🇬🇧 The Postal Museum in London will sell the Game Of Thrones Post and Go stamps with the additional The Postal Museum inscription from kiosk A001 from 23 January 2013. The stamps will be available in all denominations. I will buy each stamp with the lowest available denomination applied to each stamp. Rating:- ***.
🇲🇲 The postal service of Myanmar issued 3 new stamps on 4 January 2018 to commemorate the 70th anniversary of the country's independence. This is very interesting and attractive set. Rating:- *****.
🇳🇱 The Cautionary Towns.
You'd think that there were enough stamps around for me to think about without inventing more. But one of my regrets about stamp collecting is that stamps are recently modern items - 1840, when Rowland Hill came up with the idea of the postage stamp and the Penny Black made its appearance, really isn't all that long ago - my great great grandfather was just 14 years old when he could have first sent a letter using the Penny Post system.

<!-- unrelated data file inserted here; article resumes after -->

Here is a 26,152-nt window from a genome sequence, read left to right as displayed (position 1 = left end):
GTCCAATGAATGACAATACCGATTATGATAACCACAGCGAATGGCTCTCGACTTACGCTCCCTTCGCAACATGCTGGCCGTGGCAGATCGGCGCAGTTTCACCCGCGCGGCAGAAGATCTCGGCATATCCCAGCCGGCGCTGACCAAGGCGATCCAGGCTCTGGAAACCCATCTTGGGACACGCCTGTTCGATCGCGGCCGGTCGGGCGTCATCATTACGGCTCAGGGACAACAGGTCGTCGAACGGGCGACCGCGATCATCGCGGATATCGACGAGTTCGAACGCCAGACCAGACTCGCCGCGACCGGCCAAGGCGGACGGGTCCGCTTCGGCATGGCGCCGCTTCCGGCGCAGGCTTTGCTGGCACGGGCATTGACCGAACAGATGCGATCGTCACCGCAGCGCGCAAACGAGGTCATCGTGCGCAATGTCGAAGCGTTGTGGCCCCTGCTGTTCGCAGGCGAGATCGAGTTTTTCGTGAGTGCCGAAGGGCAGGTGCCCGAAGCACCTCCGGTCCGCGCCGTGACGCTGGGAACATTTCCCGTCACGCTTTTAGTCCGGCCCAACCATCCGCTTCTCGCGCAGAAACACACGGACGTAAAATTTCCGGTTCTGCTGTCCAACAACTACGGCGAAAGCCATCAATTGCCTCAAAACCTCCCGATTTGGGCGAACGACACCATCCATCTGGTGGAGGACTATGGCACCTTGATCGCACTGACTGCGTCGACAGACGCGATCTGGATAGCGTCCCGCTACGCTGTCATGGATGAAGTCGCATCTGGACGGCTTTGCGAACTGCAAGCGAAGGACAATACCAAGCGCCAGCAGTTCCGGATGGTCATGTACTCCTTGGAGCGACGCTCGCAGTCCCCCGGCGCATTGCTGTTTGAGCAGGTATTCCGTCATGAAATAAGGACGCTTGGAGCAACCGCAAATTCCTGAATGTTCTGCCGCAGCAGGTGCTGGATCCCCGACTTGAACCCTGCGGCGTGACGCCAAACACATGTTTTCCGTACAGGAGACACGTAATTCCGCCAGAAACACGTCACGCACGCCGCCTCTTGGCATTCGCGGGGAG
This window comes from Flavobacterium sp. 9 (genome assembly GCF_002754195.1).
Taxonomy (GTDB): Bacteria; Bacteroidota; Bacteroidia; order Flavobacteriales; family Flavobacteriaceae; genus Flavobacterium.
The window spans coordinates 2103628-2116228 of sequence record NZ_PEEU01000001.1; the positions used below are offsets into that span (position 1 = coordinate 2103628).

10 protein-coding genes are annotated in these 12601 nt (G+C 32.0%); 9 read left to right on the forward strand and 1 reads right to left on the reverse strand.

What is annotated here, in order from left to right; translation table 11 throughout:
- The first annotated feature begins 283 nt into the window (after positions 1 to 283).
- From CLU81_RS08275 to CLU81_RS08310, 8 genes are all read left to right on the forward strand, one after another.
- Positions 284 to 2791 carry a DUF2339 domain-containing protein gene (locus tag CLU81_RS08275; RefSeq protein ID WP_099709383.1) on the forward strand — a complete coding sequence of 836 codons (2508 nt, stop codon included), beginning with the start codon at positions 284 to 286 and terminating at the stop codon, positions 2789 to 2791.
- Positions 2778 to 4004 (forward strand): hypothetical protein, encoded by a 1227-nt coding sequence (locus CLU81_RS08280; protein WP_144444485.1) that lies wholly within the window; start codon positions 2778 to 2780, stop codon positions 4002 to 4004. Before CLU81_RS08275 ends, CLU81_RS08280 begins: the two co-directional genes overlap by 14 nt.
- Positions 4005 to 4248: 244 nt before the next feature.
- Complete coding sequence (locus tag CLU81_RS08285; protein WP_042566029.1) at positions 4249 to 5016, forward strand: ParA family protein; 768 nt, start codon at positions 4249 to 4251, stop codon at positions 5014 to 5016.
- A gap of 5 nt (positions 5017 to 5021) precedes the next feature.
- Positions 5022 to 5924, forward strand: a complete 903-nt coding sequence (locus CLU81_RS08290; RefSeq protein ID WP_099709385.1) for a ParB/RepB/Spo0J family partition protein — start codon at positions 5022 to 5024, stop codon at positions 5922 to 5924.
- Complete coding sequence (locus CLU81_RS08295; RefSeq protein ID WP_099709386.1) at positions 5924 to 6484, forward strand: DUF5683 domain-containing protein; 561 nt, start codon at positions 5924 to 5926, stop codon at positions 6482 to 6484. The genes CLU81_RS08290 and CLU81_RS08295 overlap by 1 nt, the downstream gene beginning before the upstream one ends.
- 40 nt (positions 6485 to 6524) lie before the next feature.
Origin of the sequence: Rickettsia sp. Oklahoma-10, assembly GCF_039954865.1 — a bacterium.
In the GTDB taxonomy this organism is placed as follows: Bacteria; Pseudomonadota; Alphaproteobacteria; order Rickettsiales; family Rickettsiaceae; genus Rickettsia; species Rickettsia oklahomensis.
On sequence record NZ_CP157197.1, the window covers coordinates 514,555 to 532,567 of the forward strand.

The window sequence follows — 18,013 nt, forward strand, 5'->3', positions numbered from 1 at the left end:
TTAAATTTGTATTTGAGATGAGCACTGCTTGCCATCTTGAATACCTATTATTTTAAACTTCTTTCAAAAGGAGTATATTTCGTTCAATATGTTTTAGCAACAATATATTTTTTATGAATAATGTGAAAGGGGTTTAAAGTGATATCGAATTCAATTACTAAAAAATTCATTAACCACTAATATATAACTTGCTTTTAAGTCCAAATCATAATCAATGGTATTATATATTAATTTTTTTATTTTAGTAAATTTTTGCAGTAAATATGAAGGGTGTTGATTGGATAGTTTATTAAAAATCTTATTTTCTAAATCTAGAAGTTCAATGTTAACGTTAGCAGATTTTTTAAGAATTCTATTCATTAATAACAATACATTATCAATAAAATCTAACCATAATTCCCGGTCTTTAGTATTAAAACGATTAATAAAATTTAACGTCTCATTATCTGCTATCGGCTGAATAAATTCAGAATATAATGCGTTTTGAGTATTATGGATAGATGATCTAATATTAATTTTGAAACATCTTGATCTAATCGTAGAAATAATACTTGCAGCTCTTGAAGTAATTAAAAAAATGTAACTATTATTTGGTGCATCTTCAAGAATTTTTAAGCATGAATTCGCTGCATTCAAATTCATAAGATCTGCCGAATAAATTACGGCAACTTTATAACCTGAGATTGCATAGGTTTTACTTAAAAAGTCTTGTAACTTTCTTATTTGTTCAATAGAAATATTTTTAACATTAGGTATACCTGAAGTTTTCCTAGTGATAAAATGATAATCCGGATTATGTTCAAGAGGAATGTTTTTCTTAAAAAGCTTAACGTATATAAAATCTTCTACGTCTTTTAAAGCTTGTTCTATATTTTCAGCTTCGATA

Just imagine if postage stamps existed in 1066 - what an interesting year of new issues we would have seen. The year began with Edward The Confessor still on the throne of England so the current definitive set would have depicted the dying monarch. The year was still very young when The Confessor died and Harold II was chosen as King of England. A new definitive series would have been required which depicted the new monarch and a set would have been in preparation to commemorate the Coronation of King Harold II which had taken place on 6 January at Westminster Abbey, a day after King Edward's death. Presumably, there would have also been a special Mourning issue to mark the life of The Confessor. No doubt there would have been some 'special issues' in the pipeline if The Kinge's Maile was following the same new issue policies as the current Royal Mail. Perhaps there would have been a series depicting breeds of Hunting dogs or, to please Bird thematic collectors, a set depicting Birds of Prey used in falconry. The Kinge's Maile may have been planning a special series on the subject of the book 'Beowulf' which was intended to be the blockbuster issue of the year or perhaps there was to be a set which was to commemorate the Centenary of the birth of King Aethelred The Unraed along with the 50th anniversary of his death.